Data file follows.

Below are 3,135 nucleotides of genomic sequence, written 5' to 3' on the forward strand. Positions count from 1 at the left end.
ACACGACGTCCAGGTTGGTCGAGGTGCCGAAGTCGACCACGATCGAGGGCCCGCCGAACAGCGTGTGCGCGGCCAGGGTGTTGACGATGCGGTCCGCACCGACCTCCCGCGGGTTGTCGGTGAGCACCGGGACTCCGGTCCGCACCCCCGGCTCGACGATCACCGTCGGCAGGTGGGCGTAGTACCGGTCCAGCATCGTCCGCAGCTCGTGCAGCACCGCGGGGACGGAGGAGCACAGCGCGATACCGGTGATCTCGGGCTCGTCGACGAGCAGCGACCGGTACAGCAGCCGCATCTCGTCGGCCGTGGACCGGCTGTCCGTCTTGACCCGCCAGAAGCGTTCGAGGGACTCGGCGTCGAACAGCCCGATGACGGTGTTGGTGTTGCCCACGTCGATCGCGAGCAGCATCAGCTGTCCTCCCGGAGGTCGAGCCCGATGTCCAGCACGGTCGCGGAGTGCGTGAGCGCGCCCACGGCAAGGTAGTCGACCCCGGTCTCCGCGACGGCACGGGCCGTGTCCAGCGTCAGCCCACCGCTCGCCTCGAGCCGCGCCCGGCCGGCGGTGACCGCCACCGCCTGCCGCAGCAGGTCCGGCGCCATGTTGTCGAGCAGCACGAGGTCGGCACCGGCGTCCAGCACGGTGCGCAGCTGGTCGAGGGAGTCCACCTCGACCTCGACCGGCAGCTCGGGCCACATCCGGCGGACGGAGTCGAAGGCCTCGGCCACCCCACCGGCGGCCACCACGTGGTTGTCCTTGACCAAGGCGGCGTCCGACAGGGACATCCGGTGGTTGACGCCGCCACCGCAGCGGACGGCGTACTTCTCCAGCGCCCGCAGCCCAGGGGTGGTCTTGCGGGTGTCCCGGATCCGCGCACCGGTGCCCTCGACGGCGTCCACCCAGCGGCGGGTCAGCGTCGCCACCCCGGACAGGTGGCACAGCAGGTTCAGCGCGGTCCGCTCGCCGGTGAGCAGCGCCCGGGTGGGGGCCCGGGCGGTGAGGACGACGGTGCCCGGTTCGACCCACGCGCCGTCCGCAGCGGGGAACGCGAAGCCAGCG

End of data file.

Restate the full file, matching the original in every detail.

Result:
Below are 3,135 nucleotides of genomic sequence, written 5' to 3' on the forward strand. Positions count from 1 at the left end.
ACACGACGTCCAGGTTGGTCGAGGTGCCGAAGTCGACCACGATCGAGGGCCCGCCGAACAGCGTGTGCGCGGCCAGGGTGTTGACGATGCGGTCCGCACCGACCTCCCGCGGGTTGTCGGTGAGCACCGGGACTCCGGTCCGCACCCCCGGCTCGACGATCACCGTCGGCAGGTGGGCGTAGTACCGGTCCAGCATCGTCCGCAGCTCGTGCAGCACCGCGGGGACGGAGGAGCACAGCGCGATACCGGTGATCTCGGGCTCGTCGACGAGCAGCGACCGGTACAGCAGCCGCATCTCGTCGGCCGTGGACCGGCTGTCCGTCTTGACCCGCCAGAAGCGTTCGAGGGACTCGGCGTCGAACAGCCCGATGACGGTGTTGGTGTTGCCCACGTCGATCGCGAGCAGCATCAGCTGTCCTCCCGGAGGTCGAGCCCGATGTCCAGCACGGTCGCGGAGTGCGTGAGCGCGCCCACGGCAAGGTAGTCGACCCCGGTCTCCGCGACGGCACGGGCCGTGTCCAGCGTCAGCCCACCGCTCGCCTCGAGCCGCGCCCGGCCGGCGGTGACCGCCACCGCCTGCCGCAGCAGGTCCGGCGCCATGTTGTCGAGCAGCACGAGGTCGGCACCGGCGTCCAGCACGGTGCGCAGCTGGTCGAGGGAGTCCACCTCGACCTCGACCGGCAGCTCGGGCCACATCCGGCGGACGGAGTCGAAGGCCTCGGCCACCCCACCGGCGGCCACCACGTGGTTGTCCTTGACCAAGGCGGCGTCCGACAGGGACATCCGGTGGTTGACGCCGCCACCGCAGCGGACGGCGTACTTCTCCAGCGCCCGCAGCCCAGGGGTGGTCTTGCGGGTGTCCCGGATCCGCGCACCGGTGCCCTCGACGGCGTCCACCCAGCGGCGGGTCAGCGTCGCCACCCCGGACAGGTGGCACAGCAGGTTCAGCGCGGTCCGCTCGCCGGTGAGCAGCGCCCGGGTGGGGGCCCGGGCGGTGAGGACGACGGTGCCCGGTTCGACCCACGCGCCGTCCGCAGCGGGGAACGCGAAGCCAGCG